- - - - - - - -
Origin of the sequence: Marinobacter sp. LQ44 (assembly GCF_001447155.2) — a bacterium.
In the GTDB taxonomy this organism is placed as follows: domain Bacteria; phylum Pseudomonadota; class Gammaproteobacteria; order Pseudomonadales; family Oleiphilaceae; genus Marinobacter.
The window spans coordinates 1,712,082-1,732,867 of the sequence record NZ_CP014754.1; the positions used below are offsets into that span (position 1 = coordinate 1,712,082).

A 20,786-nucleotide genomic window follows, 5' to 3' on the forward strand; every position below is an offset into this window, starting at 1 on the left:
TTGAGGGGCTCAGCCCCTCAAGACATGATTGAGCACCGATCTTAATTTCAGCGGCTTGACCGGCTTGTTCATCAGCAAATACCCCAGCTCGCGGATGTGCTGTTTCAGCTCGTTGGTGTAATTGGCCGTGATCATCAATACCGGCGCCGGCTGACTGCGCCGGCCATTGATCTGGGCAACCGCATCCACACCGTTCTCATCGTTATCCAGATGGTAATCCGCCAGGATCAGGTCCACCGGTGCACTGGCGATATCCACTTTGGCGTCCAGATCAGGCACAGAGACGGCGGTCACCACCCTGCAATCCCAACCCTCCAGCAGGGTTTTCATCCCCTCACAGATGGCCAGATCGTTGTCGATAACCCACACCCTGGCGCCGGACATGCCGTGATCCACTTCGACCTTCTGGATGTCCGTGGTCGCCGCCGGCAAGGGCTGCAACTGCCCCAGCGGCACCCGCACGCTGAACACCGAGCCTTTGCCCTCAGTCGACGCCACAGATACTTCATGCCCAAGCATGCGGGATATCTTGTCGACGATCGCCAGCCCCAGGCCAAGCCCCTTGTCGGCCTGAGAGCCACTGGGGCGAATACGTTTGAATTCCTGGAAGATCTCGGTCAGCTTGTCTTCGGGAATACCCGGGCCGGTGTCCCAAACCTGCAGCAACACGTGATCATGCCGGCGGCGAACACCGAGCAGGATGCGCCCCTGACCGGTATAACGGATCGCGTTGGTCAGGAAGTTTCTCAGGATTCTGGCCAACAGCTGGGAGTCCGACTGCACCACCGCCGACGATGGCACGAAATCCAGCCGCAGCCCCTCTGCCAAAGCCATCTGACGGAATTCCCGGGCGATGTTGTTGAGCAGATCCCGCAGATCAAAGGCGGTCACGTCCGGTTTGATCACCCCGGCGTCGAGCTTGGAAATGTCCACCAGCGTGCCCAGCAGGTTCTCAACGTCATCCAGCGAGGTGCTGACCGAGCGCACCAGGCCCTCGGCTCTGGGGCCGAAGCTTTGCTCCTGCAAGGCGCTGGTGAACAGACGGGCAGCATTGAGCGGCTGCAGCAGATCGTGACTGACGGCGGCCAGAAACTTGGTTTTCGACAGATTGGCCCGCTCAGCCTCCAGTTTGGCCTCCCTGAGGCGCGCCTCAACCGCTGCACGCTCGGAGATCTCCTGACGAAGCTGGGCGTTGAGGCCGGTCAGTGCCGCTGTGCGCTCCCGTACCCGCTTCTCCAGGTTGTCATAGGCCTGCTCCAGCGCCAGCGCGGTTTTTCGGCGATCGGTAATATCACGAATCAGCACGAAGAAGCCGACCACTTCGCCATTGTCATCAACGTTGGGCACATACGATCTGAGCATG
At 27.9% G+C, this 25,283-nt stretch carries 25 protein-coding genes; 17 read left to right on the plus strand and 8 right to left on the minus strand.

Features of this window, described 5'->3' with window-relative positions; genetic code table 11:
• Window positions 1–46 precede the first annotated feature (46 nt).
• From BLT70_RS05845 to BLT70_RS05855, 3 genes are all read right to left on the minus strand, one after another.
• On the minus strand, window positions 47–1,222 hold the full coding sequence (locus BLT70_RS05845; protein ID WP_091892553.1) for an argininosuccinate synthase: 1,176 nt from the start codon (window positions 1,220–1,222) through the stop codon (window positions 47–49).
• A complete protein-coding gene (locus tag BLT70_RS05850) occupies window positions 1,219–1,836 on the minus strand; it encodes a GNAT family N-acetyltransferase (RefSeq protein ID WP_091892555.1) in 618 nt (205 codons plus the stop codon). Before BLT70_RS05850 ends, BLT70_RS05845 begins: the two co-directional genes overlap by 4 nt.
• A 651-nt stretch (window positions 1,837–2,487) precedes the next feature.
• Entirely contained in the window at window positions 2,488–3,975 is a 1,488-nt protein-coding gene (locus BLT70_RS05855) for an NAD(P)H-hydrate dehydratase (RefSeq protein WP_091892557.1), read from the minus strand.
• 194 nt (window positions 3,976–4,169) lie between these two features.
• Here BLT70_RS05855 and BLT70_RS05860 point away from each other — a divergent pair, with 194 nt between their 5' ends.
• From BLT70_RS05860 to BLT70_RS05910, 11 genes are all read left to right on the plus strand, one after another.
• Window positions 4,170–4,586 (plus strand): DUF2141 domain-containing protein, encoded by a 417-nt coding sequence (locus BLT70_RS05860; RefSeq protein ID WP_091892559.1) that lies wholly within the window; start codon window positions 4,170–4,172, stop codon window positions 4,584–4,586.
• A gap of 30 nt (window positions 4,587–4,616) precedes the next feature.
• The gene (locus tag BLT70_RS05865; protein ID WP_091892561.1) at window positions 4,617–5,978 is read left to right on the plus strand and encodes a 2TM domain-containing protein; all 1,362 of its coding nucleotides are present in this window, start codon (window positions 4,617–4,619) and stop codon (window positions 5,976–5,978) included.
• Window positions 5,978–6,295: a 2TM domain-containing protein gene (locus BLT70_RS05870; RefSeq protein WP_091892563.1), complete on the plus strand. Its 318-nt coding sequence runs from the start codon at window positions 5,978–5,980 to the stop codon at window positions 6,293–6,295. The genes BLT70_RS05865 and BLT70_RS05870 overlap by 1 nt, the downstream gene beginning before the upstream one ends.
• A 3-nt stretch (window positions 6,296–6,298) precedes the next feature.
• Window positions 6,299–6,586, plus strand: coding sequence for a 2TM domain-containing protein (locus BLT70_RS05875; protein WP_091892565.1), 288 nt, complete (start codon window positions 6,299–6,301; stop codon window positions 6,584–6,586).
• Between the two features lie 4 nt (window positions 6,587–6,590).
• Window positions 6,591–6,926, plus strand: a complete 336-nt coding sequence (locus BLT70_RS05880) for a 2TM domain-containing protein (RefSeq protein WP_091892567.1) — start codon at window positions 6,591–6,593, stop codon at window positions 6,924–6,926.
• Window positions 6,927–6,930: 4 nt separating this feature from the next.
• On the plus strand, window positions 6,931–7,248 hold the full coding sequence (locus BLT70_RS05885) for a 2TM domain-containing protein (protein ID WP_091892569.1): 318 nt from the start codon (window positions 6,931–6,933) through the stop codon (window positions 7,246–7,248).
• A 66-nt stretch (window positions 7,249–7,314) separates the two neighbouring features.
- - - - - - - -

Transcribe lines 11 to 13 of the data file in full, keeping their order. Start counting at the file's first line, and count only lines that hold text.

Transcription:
• A complete protein-coding gene (locus tag BLT70_RS05850) occupies window positions 1,219–1,836 on the minus strand; it encodes a GNAT family N-acetyltransferase (RefSeq protein ID WP_091892555.1) in 618 nt (205 codons plus the stop codon). Before BLT70_RS05850 ends, BLT70_RS05845 begins: the two co-directional genes overlap by 4 nt.
• A 651-nt stretch (window positions 1,837–2,487) precedes the next feature.
• Entirely contained in the window at window positions 2,488–3,975 is a 1,488-nt protein-coding gene (locus BLT70_RS05855) for an NAD(P)H-hydrate dehydratase (RefSeq protein WP_091892557.1), read from the minus strand.